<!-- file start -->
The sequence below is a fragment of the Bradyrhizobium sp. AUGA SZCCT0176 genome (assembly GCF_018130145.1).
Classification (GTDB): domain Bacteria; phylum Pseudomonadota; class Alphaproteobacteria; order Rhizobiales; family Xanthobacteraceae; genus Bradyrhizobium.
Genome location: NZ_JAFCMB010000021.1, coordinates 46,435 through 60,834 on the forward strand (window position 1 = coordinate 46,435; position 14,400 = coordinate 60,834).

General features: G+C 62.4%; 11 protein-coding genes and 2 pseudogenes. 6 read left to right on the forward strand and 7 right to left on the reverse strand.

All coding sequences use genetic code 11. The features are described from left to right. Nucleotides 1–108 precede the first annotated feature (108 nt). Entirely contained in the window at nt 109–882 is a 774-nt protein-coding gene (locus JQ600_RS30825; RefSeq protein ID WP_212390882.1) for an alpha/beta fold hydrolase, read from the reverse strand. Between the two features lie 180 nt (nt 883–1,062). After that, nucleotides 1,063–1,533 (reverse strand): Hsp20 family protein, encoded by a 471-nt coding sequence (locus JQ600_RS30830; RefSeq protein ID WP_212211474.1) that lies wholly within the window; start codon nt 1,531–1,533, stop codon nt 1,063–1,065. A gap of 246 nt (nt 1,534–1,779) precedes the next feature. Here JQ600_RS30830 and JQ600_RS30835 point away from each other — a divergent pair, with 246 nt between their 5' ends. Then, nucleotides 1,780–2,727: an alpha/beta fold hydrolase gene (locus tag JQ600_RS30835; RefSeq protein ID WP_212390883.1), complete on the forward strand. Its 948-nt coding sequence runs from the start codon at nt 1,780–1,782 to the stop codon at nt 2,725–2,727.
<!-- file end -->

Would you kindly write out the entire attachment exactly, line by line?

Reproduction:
The sequence below is a fragment of the Bradyrhizobium sp. AUGA SZCCT0176 genome (assembly GCF_018130145.1).
Classification (GTDB): domain Bacteria; phylum Pseudomonadota; class Alphaproteobacteria; order Rhizobiales; family Xanthobacteraceae; genus Bradyrhizobium.
Genome location: NZ_JAFCMB010000021.1, coordinates 46,435 through 60,834 on the forward strand (window position 1 = coordinate 46,435; position 14,400 = coordinate 60,834).

General features: G+C 62.4%; 11 protein-coding genes and 2 pseudogenes. 6 read left to right on the forward strand and 7 right to left on the reverse strand.

All coding sequences use genetic code 11. The features are described from left to right. Nucleotides 1–108 precede the first annotated feature (108 nt). Entirely contained in the window at nt 109–882 is a 774-nt protein-coding gene (locus JQ600_RS30825; RefSeq protein ID WP_212390882.1) for an alpha/beta fold hydrolase, read from the reverse strand. Between the two features lie 180 nt (nt 883–1,062). After that, nucleotides 1,063–1,533 (reverse strand): Hsp20 family protein, encoded by a 471-nt coding sequence (locus JQ600_RS30830; RefSeq protein ID WP_212211474.1) that lies wholly within the window; start codon nt 1,531–1,533, stop codon nt 1,063–1,065. A gap of 246 nt (nt 1,534–1,779) precedes the next feature. Here JQ600_RS30830 and JQ600_RS30835 point away from each other — a divergent pair, with 246 nt between their 5' ends. Then, nucleotides 1,780–2,727: an alpha/beta fold hydrolase gene (locus tag JQ600_RS30835; RefSeq protein ID WP_212390883.1), complete on the forward strand. Its 948-nt coding sequence runs from the start codon at nt 1,780–1,782 to the stop codon at nt 2,725–2,727.